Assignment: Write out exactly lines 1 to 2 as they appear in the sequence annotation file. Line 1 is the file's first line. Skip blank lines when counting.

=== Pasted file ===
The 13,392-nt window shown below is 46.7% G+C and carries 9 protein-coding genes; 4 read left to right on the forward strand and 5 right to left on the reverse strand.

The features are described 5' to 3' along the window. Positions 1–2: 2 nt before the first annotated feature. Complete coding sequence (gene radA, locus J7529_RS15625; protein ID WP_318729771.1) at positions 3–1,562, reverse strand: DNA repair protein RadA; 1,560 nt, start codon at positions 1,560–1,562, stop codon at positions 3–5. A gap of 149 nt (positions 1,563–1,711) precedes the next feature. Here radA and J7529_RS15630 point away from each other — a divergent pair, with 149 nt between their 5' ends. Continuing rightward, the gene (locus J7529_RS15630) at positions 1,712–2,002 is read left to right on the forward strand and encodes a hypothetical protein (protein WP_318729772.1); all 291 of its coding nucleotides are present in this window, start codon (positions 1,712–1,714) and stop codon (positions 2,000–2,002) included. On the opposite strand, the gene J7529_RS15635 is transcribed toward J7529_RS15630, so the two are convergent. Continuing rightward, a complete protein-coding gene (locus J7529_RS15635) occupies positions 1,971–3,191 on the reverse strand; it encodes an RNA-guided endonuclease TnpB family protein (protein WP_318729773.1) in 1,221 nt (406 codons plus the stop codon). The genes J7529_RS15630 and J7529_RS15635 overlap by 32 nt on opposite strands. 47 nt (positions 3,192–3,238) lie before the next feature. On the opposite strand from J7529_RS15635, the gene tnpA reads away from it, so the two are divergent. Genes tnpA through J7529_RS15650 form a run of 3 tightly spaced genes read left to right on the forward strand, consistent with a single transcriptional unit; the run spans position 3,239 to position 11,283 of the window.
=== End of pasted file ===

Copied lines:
The 13,392-nt window shown below is 46.7% G+C and carries 9 protein-coding genes; 4 read left to right on the forward strand and 5 right to left on the reverse strand.

The features are described 5' to 3' along the window. Positions 1–2: 2 nt before the first annotated feature. Complete coding sequence (gene radA, locus J7529_RS15625; protein ID WP_318729771.1) at positions 3–1,562, reverse strand: DNA repair protein RadA; 1,560 nt, start codon at positions 1,560–1,562, stop codon at positions 3–5. A gap of 149 nt (positions 1,563–1,711) precedes the next feature. Here radA and J7529_RS15630 point away from each other — a divergent pair, with 149 nt between their 5' ends. Continuing rightward, the gene (locus J7529_RS15630) at positions 1,712–2,002 is read left to right on the forward strand and encodes a hypothetical protein (protein WP_318729772.1); all 291 of its coding nucleotides are present in this window, start codon (positions 1,712–1,714) and stop codon (positions 2,000–2,002) included. On the opposite strand, the gene J7529_RS15635 is transcribed toward J7529_RS15630, so the two are convergent. Continuing rightward, a complete protein-coding gene (locus J7529_RS15635) occupies positions 1,971–3,191 on the reverse strand; it encodes an RNA-guided endonuclease TnpB family protein (protein WP_318729773.1) in 1,221 nt (406 codons plus the stop codon). The genes J7529_RS15630 and J7529_RS15635 overlap by 32 nt on opposite strands. 47 nt (positions 3,192–3,238) lie before the next feature. On the opposite strand from J7529_RS15635, the gene tnpA reads away from it, so the two are divergent. Genes tnpA through J7529_RS15650 form a run of 3 tightly spaced genes read left to right on the forward strand, consistent with a single transcriptional unit; the run spans position 3,239 to position 11,283 of the window.